I started reading this nearly two and a half years ago, just after my dad passed away, because The Cremation of Sam McGee was a poem he used to recite in his youth at his Masonic meetings. I really enjoyed that one, but then put it on my shelf after only reading half the poems in the book, forgetting about it entirely. It wasn’t until recently when I happened to notice the bookmark in it that I remembered never having actually finished it.
Robert Service was born in England to a Scottish father, and at the age of five moved back to his father’s hometown of Kilwinning. When he was twenty-one, he moved to southern Vancouver Island with dreams of becoming a cowboy. After travelling over much of western North America, he eventually took a job in Victoria at the Canadian Bank of Commerce. A year later, he was transferred to Kamloops, my hometown, for six months before heading to the Yukon. It actually makes me wonder now if my dad knew Service’s history and if that came to his mind while deciding to emigrate from Scotland to western Canada.
Service seemed to love the gold rush. I don’t know if all of his poetry centered on that, or if it was just this collection, but I think every poem in this had to do with the people of the gold rush and the northern landscape. There are many snow-capped peaks to be had in this little book. Some of this just felt like the sort of poetry you might find embroidered and hung on a kitchen wall. To be fair, though, I’m not sure I gave it a fair chance, as my natural reaction to encountering anything bordering on Canadiana is to immediately lose consciousness.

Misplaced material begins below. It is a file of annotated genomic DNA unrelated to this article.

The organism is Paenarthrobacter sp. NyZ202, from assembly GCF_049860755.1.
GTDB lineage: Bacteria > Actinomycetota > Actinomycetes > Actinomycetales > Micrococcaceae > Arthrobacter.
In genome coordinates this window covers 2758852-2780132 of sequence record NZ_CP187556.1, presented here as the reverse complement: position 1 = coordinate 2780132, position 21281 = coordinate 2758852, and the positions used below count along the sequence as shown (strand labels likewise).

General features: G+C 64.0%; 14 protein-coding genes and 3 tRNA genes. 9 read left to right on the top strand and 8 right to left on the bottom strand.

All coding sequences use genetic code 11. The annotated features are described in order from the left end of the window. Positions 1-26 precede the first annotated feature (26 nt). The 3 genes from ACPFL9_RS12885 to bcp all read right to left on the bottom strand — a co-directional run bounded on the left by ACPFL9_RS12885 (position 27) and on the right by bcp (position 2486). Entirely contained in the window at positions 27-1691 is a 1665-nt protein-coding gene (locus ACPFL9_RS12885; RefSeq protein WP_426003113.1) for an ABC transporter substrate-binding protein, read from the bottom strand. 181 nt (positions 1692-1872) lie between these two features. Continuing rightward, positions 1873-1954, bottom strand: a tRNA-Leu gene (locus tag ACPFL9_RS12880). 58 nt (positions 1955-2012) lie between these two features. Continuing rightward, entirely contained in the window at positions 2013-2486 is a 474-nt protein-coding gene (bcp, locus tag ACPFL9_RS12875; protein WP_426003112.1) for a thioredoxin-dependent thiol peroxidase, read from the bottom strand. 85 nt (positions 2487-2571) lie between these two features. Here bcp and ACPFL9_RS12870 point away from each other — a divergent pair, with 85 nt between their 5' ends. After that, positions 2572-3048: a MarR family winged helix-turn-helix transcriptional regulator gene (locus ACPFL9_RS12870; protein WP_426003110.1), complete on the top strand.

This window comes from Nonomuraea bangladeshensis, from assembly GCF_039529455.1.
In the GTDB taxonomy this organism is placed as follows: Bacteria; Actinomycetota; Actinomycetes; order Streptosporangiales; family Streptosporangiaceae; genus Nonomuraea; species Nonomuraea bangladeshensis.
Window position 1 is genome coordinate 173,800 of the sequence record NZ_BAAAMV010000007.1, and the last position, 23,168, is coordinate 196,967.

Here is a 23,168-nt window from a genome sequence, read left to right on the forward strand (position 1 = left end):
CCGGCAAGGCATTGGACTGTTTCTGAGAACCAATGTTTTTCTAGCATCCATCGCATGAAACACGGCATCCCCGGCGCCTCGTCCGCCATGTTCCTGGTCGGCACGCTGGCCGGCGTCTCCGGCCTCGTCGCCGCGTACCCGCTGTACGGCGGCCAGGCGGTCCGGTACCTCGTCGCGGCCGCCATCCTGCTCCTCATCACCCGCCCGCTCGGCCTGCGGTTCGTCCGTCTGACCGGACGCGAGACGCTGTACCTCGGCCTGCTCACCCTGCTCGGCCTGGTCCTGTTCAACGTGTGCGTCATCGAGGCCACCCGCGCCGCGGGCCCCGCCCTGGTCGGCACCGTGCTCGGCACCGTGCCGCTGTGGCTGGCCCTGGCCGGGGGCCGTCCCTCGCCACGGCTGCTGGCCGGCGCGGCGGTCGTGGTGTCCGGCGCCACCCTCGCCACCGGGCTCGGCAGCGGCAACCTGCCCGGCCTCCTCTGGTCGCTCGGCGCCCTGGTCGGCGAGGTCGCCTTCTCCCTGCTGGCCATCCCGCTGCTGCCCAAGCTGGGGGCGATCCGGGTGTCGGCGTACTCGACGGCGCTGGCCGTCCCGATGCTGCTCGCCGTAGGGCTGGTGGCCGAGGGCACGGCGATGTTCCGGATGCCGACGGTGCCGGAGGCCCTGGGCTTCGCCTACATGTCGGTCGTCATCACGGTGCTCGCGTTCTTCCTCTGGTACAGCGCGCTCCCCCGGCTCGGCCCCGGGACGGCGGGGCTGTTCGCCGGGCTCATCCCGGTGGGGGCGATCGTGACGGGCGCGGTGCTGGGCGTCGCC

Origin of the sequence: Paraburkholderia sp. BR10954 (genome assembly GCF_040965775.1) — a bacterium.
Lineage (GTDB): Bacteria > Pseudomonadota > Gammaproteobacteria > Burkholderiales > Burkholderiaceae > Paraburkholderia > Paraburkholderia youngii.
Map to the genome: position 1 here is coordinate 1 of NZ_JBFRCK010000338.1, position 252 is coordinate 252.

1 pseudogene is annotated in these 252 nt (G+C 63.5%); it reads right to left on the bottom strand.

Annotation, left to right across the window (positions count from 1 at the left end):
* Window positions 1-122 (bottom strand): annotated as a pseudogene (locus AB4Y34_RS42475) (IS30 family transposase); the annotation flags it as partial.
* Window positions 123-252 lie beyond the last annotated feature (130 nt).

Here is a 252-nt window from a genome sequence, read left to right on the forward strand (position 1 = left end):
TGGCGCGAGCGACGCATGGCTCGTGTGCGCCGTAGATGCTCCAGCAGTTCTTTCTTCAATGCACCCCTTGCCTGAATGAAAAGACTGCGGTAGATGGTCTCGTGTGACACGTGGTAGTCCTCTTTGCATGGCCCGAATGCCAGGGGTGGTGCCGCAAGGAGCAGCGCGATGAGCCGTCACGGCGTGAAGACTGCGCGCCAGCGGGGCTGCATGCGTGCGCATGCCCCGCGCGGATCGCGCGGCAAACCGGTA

Some of these I did actually genuinely enjoy, and flipping through now I feel like I might have enjoyed more than I originally thought. The two-year break I took in the middle of this, combined with a few of the poems that really bored me, is probably tainting my memory of the collection as a whole. The Cremation of Sam McGee, The Man From Eldorado, and The Men That Don’t Fit In are a few that stick out as being quite good. I start to drift when he begins to go on too much about snow, but he also writes about killers and the desperate and lost.
I’d like to find a copy of his autobiography, Ploughman of the Moon, An Adventure Into Memory. He lived an exciting life full of travel, and that would be fun to read about. I think I might revisit these poems soon as well. Just reading through a bit while writing this has piqued my interest again on a couple of the poems.